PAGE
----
Around 8,000 Muslim men and boys were taken away and murdered in what was the worst mass slaughter on European soil since World War Two. It was recognized as a genocide by the International Court of Justice.
The Supreme Court of the Netherlands ruled Friday that Dutch troops was liable for 10 percent of the deaths in 1995 of 350 Muslim males who were expelled from a U.N. base and killed by Bosnian Serb forces at Srebrenica.
“The government accepts the verdict of the Supreme Court,” the Defense Ministry said in a statement. “The state thereby accepts liability for the damages as determined by the Supreme Court.”
The court upheld a previous ruling against the Dutch state, yet reducing its liability from "30 percent" then to 10 without explaining how the proportions were calculated.
A Dutch court originally held the state liable for compensation in 2014. In 2017 the appeals court upheld that decision before it was referred to the Supreme Court.
The lower court had said in 2017 that the Dutch actions meant the Muslims were "denied a 30 percent chance of avoiding abuse and execution", and thus the Dutch state was liable for 30 percent of damages owed to families.
The adjudication of 10% liability means the families of victims and survivors of the killings at Srebrenica are only likely to receive around a few thousand euros in compensation.
Kada Hotic, one of the Mothers of Srebrenica group of survivors present in court, said the amount of compensation was not the priority for the Mothers of Srebrenica. “We want justice,” she told Reuters, adding that the Dutch government was responsible for the start of the genocide in Srebrenica.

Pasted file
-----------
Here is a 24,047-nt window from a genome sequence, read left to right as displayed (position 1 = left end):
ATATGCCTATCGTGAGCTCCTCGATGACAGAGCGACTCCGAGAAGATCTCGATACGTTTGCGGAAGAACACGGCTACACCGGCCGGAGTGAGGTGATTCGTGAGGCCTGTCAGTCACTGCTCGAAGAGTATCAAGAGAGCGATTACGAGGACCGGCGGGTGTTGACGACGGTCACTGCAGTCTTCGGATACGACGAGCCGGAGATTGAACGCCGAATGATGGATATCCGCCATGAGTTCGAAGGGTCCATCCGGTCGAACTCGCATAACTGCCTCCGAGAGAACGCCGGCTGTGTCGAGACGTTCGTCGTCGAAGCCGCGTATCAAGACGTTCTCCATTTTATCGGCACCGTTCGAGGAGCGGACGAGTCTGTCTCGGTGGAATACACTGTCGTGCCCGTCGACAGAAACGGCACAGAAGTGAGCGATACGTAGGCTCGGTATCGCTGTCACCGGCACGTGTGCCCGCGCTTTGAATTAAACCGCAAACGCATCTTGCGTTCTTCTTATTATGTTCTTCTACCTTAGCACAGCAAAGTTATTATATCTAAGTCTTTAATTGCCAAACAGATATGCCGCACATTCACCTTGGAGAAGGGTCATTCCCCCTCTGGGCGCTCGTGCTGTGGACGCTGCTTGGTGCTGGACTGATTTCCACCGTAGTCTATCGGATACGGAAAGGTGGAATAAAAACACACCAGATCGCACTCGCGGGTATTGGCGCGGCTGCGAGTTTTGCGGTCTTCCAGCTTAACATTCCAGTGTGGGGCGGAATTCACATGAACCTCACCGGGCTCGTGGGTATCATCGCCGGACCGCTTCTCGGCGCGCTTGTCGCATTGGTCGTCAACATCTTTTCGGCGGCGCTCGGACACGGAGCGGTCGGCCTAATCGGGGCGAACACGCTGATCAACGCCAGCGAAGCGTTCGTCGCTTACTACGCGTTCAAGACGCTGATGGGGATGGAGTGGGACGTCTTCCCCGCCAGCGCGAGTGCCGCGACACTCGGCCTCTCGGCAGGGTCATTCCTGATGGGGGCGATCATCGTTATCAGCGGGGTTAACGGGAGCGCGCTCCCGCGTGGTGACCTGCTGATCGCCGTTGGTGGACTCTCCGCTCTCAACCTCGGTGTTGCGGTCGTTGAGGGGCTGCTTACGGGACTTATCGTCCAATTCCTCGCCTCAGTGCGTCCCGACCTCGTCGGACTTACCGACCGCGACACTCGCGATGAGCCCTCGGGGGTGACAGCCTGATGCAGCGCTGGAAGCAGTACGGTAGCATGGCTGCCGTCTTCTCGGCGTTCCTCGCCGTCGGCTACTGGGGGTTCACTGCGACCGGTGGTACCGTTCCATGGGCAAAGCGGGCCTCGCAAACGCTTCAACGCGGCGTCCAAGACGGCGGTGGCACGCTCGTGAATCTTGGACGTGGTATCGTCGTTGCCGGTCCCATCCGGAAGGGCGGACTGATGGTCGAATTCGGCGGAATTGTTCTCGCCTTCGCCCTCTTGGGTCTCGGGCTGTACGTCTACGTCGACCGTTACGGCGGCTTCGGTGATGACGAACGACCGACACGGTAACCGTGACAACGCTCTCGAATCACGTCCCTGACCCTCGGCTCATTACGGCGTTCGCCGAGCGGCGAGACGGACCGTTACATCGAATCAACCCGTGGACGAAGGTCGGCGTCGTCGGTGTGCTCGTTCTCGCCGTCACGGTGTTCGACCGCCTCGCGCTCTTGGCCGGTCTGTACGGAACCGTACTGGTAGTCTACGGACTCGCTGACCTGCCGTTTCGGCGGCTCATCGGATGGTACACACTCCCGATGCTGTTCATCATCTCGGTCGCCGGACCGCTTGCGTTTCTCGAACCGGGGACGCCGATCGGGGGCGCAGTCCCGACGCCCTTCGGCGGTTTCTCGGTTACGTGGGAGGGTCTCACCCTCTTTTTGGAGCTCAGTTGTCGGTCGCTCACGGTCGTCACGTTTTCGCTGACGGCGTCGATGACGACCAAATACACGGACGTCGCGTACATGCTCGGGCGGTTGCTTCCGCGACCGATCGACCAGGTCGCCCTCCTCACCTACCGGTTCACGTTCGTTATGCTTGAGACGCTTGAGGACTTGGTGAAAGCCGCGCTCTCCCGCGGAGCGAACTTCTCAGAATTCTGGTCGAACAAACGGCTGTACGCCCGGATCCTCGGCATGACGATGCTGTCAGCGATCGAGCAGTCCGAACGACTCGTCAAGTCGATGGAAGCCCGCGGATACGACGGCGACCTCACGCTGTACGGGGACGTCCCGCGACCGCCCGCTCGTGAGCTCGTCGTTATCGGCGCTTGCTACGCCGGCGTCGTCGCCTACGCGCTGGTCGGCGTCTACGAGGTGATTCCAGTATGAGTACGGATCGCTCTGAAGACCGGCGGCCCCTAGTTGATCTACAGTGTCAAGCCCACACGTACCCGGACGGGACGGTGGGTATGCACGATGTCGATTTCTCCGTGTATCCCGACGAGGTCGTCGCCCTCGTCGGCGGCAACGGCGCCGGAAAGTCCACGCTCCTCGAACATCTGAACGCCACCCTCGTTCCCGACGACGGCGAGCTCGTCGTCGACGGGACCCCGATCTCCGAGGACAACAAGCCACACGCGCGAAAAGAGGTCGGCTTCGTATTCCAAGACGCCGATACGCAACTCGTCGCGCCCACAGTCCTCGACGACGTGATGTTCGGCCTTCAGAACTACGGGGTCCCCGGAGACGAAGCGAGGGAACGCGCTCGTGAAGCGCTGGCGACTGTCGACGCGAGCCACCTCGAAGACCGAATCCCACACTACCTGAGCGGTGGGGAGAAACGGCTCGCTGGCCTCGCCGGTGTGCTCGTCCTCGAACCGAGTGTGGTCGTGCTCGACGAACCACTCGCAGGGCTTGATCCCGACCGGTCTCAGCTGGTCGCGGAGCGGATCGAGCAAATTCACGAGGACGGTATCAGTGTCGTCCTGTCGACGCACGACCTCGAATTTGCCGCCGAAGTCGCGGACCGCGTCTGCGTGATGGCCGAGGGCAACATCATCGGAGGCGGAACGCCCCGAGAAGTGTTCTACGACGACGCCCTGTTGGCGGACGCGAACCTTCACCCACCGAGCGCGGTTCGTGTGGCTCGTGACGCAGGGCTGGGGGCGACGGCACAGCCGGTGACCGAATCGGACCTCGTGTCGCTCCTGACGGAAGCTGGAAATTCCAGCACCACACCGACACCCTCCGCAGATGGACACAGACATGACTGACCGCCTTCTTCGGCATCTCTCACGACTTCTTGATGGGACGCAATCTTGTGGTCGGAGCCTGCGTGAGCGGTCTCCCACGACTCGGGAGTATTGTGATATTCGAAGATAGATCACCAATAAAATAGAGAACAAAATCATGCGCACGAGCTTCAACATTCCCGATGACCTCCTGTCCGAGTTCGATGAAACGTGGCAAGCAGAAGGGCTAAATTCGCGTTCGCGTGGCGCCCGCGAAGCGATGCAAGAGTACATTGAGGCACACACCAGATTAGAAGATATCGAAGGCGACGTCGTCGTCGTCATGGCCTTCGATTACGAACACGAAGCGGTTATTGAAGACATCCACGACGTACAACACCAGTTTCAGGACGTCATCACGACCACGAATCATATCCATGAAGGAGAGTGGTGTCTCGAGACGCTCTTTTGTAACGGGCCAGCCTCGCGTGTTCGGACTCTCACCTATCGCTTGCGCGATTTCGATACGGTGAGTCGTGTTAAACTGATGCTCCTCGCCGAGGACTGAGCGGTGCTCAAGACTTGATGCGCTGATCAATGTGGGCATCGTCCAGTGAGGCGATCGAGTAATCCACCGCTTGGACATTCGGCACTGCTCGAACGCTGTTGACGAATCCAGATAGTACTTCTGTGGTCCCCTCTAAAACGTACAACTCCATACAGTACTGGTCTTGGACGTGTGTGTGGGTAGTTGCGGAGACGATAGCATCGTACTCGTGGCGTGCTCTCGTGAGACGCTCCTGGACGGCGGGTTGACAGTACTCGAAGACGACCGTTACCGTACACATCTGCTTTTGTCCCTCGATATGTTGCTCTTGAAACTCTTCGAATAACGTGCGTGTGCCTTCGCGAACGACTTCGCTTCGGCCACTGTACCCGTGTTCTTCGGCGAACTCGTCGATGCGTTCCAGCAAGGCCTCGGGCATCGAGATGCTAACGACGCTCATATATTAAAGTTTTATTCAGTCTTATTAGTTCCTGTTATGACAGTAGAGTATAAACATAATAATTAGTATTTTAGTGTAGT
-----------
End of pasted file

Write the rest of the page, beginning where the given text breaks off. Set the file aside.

“No matter if it’s one percent, ten percent or 100 percent, they are responsible,” she said.
A lawyer for the victims said he would study the verdict to see if there are possibilities to fight the case further at the European Court of Human Rights.
While the supreme court upheld the partial liability of the state, it rejected a second charge - that the assistance given by Dutch forces in removing those gathered outside the base had been unlawful.
“Their accountability can never be erased. We won’t leave it here, we will go to the European court to see if we have the right to justice as Muslims,” said Munira Subasic, another plaintiff in the case.
During the Bosnian conflict in 1995, several hundred outgunned Dutch peacekeeping troops had been assigned to protect a U.N.-designated “safe area” where thousands of Muslims had sought refuge from Bosnian Serb forces - among them 350 men who made it into the Dutch base.
The Supreme Court found that the Dutch forces could have allowed those men to stay in the base and that, by handing them over, they had knowingly and unlawfully sent them to possible abuse or death at the hands of the Bosnian Serb troops.
“They took away the men’s chance to stay out of the hands of the Bosnian Serbs,” it said.
Srebrenica has cast a long shadow over The Netherlands, forcing a the government to resign in 2002 after a scathing report over the role of politicians in the failure of the peacekeepers.